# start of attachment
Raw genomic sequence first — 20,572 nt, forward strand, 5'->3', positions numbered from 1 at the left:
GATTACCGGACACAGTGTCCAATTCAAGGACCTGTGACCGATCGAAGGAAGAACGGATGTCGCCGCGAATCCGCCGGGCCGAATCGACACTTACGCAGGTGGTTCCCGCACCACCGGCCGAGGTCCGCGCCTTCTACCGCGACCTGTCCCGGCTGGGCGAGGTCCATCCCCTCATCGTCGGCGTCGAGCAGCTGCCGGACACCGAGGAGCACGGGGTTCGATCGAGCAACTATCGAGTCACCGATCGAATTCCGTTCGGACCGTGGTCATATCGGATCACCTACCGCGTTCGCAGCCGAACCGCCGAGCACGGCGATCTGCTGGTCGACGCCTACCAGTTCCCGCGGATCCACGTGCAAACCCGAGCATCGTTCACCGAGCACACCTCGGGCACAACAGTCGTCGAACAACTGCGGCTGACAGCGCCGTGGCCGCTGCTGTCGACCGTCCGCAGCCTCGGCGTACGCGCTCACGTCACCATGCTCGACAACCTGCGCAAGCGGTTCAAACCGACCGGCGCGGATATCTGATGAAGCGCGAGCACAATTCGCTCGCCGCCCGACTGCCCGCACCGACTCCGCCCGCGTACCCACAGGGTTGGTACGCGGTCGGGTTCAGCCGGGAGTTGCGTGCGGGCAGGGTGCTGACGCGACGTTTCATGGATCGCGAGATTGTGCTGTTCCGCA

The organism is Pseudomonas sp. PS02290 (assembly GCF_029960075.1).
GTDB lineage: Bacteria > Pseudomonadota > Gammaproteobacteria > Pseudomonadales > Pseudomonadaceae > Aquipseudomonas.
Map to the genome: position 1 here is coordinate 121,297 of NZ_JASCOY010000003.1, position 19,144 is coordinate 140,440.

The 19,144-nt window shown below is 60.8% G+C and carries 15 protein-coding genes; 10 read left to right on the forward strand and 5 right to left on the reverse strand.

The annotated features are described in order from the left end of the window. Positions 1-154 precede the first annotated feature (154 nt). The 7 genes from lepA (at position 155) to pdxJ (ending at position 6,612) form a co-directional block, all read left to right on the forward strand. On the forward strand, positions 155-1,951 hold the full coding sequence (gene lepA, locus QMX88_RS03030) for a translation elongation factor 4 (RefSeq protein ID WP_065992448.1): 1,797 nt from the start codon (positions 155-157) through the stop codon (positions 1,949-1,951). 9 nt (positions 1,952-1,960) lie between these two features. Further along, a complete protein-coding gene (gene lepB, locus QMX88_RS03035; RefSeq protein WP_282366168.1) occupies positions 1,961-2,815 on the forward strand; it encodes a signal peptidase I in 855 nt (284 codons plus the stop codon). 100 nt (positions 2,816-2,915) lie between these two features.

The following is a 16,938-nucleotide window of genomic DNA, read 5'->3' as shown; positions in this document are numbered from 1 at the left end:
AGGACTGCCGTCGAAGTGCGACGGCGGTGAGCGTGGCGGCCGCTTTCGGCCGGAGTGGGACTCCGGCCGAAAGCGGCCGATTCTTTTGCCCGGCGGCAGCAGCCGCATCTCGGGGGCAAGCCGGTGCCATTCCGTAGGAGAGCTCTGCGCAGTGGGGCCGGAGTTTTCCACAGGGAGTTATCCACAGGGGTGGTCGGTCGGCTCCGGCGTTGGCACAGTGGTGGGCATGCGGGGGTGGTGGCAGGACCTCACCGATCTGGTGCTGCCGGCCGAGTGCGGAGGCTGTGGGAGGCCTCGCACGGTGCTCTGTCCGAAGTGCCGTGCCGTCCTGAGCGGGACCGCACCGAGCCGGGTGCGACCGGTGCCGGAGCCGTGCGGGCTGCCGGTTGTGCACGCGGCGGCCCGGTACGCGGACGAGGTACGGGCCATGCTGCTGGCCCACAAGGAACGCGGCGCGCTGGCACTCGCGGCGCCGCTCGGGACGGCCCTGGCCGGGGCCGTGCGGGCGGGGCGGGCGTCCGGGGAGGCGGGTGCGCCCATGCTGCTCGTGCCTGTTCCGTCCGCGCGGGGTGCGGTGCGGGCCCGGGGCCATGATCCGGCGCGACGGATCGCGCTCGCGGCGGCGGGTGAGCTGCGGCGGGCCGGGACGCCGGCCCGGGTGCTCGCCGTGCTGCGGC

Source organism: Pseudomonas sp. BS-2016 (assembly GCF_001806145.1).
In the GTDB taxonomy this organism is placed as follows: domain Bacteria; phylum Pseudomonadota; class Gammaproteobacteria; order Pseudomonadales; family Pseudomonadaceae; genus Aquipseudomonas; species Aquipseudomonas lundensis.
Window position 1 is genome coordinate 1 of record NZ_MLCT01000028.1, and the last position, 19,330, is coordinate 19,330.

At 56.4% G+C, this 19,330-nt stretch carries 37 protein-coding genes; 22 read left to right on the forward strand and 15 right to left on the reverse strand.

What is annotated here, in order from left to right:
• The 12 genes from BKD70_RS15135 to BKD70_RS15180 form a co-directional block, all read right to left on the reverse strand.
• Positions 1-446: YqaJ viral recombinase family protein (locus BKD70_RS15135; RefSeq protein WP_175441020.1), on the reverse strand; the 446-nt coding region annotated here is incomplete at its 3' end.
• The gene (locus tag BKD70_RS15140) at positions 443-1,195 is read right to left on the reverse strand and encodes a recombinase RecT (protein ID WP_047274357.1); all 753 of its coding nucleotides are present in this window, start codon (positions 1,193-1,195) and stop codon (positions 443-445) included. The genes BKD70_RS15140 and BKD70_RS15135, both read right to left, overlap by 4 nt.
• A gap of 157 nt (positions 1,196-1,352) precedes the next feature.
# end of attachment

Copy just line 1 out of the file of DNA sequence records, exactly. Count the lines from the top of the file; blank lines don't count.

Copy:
Raw genomic sequence first — 20,572 nt, forward strand, 5'->3', positions numbered from 1 at the left: